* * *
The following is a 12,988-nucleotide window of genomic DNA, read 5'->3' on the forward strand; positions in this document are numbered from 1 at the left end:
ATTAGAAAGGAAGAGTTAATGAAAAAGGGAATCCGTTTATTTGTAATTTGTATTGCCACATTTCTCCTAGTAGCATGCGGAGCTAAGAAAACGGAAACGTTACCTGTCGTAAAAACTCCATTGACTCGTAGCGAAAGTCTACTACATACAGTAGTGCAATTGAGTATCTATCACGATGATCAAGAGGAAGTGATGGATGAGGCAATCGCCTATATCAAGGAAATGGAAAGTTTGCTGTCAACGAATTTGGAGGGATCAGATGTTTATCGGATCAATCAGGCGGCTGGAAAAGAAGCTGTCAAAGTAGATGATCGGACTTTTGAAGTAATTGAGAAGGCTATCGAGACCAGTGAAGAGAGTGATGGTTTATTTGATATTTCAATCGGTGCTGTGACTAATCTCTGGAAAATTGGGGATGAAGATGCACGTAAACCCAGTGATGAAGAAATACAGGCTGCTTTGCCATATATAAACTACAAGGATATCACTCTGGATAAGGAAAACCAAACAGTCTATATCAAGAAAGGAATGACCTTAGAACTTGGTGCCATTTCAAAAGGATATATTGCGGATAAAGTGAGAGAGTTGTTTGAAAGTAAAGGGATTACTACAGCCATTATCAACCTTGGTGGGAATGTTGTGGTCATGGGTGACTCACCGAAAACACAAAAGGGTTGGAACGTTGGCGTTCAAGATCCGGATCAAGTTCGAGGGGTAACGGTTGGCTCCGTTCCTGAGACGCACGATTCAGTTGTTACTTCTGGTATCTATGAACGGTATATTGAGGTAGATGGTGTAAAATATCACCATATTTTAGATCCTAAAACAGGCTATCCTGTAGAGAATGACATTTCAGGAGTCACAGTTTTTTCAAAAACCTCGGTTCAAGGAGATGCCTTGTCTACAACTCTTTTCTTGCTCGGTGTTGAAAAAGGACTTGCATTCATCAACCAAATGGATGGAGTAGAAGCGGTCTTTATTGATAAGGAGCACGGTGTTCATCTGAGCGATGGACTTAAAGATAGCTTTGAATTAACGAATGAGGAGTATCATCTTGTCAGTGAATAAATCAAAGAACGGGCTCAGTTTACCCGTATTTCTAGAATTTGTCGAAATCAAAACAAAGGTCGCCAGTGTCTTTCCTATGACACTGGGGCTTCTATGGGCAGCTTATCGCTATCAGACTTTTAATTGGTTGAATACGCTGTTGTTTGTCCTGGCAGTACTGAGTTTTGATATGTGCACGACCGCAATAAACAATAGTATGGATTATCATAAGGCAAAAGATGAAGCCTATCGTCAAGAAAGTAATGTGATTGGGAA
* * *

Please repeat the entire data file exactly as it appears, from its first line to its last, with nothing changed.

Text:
The following is a 12,988-nucleotide window of genomic DNA, read 5'->3' on the forward strand; positions in this document are numbered from 1 at the left end:
ATTAGAAAGGAAGAGTTAATGAAAAAGGGAATCCGTTTATTTGTAATTTGTATTGCCACATTTCTCCTAGTAGCATGCGGAGCTAAGAAAACGGAAACGTTACCTGTCGTAAAAACTCCATTGACTCGTAGCGAAAGTCTACTACATACAGTAGTGCAATTGAGTATCTATCACGATGATCAAGAGGAAGTGATGGATGAGGCAATCGCCTATATCAAGGAAATGGAAAGTTTGCTGTCAACGAATTTGGAGGGATCAGATGTTTATCGGATCAATCAGGCGGCTGGAAAAGAAGCTGTCAAAGTAGATGATCGGACTTTTGAAGTAATTGAGAAGGCTATCGAGACCAGTGAAGAGAGTGATGGTTTATTTGATATTTCAATCGGTGCTGTGACTAATCTCTGGAAAATTGGGGATGAAGATGCACGTAAACCCAGTGATGAAGAAATACAGGCTGCTTTGCCATATATAAACTACAAGGATATCACTCTGGATAAGGAAAACCAAACAGTCTATATCAAGAAAGGAATGACCTTAGAACTTGGTGCCATTTCAAAAGGATATATTGCGGATAAAGTGAGAGAGTTGTTTGAAAGTAAAGGGATTACTACAGCCATTATCAACCTTGGTGGGAATGTTGTGGTCATGGGTGACTCACCGAAAACACAAAAGGGTTGGAACGTTGGCGTTCAAGATCCGGATCAAGTTCGAGGGGTAACGGTTGGCTCCGTTCCTGAGACGCACGATTCAGTTGTTACTTCTGGTATCTATGAACGGTATATTGAGGTAGATGGTGTAAAATATCACCATATTTTAGATCCTAAAACAGGCTATCCTGTAGAGAATGACATTTCAGGAGTCACAGTTTTTTCAAAAACCTCGGTTCAAGGAGATGCCTTGTCTACAACTCTTTTCTTGCTCGGTGTTGAAAAAGGACTTGCATTCATCAACCAAATGGATGGAGTAGAAGCGGTCTTTATTGATAAGGAGCACGGTGTTCATCTGAGCGATGGACTTAAAGATAGCTTTGAATTAACGAATGAGGAGTATCATCTTGTCAGTGAATAAATCAAAGAACGGGCTCAGTTTACCCGTATTTCTAGAATTTGTCGAAATCAAAACAAAGGTCGCCAGTGTCTTTCCTATGACACTGGGGCTTCTATGGGCAGCTTATCGCTATCAGACTTTTAATTGGTTGAATACGCTGTTGTTTGTCCTGGCAGTACTGAGTTTTGATATGTGCACGACCGCAATAAACAATAGTATGGATTATCATAAGGCAAAAGATGAAGCCTATCGTCAAGAAAGTAATGTGATTGGGAA